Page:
Holiday safety means securing your peace of mind
The holidays, particularly Christmas, are our yearly emotional housekeeping. We honor our social contracts, recognizing the relationships we have with our families, our friends and even our coworkers. It’s also a time for self-evaluation and inventory. You stack your accomplishments in one column, your disappointments and regrets in another. December, with its onset of cold and somber gray skies, can press down on you like a weight.
Interestingly, suicide rates don’t spike around Christmas, a phenomenon that’s widely assumed. The Centers for Disease Control, which is just down the road from Decatur, reports that the opposite is actually true: suicide rates are at their lowest point in December.
That’s good to know, even if it’s not particularly comforting. We’ve all experienced depression at some level. Last year around this time, one of my best friends in the world attempted suicide. It was a frightening experience but an important reminder. Sometimes you don’t really know what the people in your life are going through, even if you think you do.
For Ross, the holidays are a reminder of her own personal pain.
“I lost my dad to cancer in 2000 and his birthday is two days before Christmas,” she said in her weekly update. “I spent many years trying to stay busy enough to forget how much I still miss him, especially around the holidays. That strategy only works for so long before you feel even worse.”
Ross said mental health isn’t a “traditional” holiday topic, but it can lead to episodes that require a response from police officers. Here are her tips on chinning up, cheering up and getting through the holidays with your peace of mind intact(ish):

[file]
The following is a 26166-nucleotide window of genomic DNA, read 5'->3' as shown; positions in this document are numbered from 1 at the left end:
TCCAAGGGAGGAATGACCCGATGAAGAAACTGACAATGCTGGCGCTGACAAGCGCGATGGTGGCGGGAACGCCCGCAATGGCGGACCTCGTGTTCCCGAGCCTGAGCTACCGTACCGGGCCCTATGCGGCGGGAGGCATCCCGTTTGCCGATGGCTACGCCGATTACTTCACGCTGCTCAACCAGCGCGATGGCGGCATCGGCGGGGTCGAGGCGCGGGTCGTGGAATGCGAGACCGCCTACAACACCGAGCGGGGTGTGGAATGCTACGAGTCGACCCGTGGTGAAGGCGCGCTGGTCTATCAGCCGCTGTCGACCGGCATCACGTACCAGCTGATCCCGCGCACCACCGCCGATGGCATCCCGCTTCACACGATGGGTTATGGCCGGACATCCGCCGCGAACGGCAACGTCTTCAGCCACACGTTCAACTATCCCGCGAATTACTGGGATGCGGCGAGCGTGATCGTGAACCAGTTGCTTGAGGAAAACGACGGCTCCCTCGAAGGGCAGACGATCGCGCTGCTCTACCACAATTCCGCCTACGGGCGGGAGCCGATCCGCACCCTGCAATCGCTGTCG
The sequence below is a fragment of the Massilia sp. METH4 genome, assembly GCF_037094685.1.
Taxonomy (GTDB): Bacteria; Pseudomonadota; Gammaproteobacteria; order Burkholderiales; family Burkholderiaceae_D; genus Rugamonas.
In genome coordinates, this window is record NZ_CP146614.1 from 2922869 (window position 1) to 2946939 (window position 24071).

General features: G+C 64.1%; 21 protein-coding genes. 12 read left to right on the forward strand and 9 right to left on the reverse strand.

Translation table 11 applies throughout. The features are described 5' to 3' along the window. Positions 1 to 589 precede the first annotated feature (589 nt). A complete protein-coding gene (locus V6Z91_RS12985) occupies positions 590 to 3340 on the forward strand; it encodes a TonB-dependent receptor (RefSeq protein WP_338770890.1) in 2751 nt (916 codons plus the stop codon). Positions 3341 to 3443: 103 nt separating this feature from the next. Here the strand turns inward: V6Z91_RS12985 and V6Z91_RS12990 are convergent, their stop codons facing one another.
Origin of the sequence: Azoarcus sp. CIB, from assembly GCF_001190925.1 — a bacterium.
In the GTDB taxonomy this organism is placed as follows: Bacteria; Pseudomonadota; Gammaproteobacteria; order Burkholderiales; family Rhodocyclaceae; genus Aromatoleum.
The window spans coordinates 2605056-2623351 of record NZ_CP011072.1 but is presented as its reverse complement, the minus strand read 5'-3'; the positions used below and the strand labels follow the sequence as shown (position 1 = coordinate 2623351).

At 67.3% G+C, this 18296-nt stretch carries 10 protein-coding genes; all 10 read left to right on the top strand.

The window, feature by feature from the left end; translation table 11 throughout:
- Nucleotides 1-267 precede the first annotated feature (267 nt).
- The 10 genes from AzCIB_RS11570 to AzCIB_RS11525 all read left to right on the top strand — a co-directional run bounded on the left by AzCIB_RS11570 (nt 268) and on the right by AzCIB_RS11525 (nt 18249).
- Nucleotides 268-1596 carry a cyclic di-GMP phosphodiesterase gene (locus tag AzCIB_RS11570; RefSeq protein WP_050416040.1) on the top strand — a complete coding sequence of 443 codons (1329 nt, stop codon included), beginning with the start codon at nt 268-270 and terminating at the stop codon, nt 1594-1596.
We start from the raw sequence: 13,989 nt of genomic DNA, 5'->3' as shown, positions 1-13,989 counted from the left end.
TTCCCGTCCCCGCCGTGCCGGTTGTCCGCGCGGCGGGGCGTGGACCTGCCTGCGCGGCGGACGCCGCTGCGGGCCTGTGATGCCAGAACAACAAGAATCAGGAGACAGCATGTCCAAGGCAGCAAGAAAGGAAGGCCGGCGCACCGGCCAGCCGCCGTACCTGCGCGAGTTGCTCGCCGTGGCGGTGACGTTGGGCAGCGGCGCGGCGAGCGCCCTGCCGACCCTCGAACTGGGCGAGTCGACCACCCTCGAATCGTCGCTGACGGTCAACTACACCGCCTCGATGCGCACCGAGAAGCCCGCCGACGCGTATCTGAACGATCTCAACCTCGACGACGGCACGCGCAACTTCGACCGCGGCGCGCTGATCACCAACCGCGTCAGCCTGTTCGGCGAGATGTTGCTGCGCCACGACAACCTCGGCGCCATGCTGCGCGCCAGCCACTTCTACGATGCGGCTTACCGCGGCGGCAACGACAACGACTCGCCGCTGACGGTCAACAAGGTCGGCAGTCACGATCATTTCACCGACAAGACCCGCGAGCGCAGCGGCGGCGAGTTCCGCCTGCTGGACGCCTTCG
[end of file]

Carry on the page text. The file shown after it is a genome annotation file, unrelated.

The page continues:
– Be reasonable with your schedule and do not overbook yourself into a state of exhaustion. It can make you grouchy and stressed out and where is the cheer in that?
– Plan ahead so you are not overwhelmed but relax and go with the flow when things don’t necessarily work out as planned.
– Give yourself the gift of some “me time”. It can be exercise, meditation, massage, reading or a good nap. Take time out to do what makes you feel better and reduces your stress.
– If you are feeling lonely or isolated, reach out for support and companionship. Check out community, spiritual and social events or volunteer your time. You can lift your spirits helping others while building new relationships along the way.
– If you find yourself overcome with feelings of sadness, anxiety or depression, seek professional help. Reach out to your doctor, a counselor or a crisis hotline. If you need emergency assistance, please call 911.
Thanks to Sgt. Ross for raising our awareness about mental illness. There’s no shame in it. Sometimes, you feel feels. It’s better to deal with them and put them in their proper place before they get the better of you.